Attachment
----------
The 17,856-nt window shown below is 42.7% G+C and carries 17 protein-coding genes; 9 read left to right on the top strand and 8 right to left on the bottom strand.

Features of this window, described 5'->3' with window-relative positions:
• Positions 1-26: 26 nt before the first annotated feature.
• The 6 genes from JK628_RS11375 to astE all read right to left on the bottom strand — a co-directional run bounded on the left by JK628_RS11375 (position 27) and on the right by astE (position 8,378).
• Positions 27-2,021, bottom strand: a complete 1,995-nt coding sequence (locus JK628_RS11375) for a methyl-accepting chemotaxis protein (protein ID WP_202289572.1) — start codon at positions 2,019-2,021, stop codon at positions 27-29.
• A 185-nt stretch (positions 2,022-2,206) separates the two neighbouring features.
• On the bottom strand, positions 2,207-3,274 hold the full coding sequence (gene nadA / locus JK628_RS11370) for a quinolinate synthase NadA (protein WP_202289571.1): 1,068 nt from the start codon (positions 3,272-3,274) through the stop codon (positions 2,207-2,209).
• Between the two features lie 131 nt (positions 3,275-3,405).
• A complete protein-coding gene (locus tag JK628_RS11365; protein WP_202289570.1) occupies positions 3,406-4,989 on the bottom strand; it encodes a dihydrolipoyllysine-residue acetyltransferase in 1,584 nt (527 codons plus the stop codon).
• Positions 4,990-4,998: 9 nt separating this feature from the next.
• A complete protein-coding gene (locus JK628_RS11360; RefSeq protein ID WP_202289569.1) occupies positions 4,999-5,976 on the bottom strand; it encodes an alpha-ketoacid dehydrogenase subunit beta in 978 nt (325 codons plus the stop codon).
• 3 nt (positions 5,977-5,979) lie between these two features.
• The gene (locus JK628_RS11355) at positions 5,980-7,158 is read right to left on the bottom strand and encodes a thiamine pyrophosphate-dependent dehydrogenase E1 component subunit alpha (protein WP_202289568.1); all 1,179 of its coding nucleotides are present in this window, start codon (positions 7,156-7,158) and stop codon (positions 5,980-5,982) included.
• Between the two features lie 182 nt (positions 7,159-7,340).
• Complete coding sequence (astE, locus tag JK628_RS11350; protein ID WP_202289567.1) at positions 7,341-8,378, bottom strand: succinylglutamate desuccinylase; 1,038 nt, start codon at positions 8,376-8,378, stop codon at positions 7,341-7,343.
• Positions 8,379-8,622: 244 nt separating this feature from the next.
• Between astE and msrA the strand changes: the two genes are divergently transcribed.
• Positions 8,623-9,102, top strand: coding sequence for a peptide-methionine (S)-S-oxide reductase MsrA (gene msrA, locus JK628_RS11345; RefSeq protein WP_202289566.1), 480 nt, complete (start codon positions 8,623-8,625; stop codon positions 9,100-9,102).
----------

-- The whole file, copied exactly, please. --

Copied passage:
The 17,856-nt window shown below is 42.7% G+C and carries 17 protein-coding genes; 9 read left to right on the top strand and 8 right to left on the bottom strand.

Features of this window, described 5'->3' with window-relative positions:
• Positions 1-26: 26 nt before the first annotated feature.
• The 6 genes from JK628_RS11375 to astE all read right to left on the bottom strand — a co-directional run bounded on the left by JK628_RS11375 (position 27) and on the right by astE (position 8,378).
• Positions 27-2,021, bottom strand: a complete 1,995-nt coding sequence (locus JK628_RS11375) for a methyl-accepting chemotaxis protein (protein ID WP_202289572.1) — start codon at positions 2,019-2,021, stop codon at positions 27-29.
• A 185-nt stretch (positions 2,022-2,206) separates the two neighbouring features.
• On the bottom strand, positions 2,207-3,274 hold the full coding sequence (gene nadA / locus JK628_RS11370) for a quinolinate synthase NadA (protein WP_202289571.1): 1,068 nt from the start codon (positions 3,272-3,274) through the stop codon (positions 2,207-2,209).
• Between the two features lie 131 nt (positions 3,275-3,405).
• A complete protein-coding gene (locus tag JK628_RS11365; protein WP_202289570.1) occupies positions 3,406-4,989 on the bottom strand; it encodes a dihydrolipoyllysine-residue acetyltransferase in 1,584 nt (527 codons plus the stop codon).
• Positions 4,990-4,998: 9 nt separating this feature from the next.
• A complete protein-coding gene (locus JK628_RS11360; RefSeq protein ID WP_202289569.1) occupies positions 4,999-5,976 on the bottom strand; it encodes an alpha-ketoacid dehydrogenase subunit beta in 978 nt (325 codons plus the stop codon).
• 3 nt (positions 5,977-5,979) lie between these two features.
• The gene (locus JK628_RS11355) at positions 5,980-7,158 is read right to left on the bottom strand and encodes a thiamine pyrophosphate-dependent dehydrogenase E1 component subunit alpha (protein WP_202289568.1); all 1,179 of its coding nucleotides are present in this window, start codon (positions 7,156-7,158) and stop codon (positions 5,980-5,982) included.
• Between the two features lie 182 nt (positions 7,159-7,340).
• Complete coding sequence (astE, locus tag JK628_RS11350; protein ID WP_202289567.1) at positions 7,341-8,378, bottom strand: succinylglutamate desuccinylase; 1,038 nt, start codon at positions 8,376-8,378, stop codon at positions 7,341-7,343.
• Positions 8,379-8,622: 244 nt separating this feature from the next.
• Between astE and msrA the strand changes: the two genes are divergently transcribed.
• Positions 8,623-9,102, top strand: coding sequence for a peptide-methionine (S)-S-oxide reductase MsrA (gene msrA, locus JK628_RS11345; RefSeq protein WP_202289566.1), 480 nt, complete (start codon positions 8,623-8,625; stop codon positions 9,100-9,102).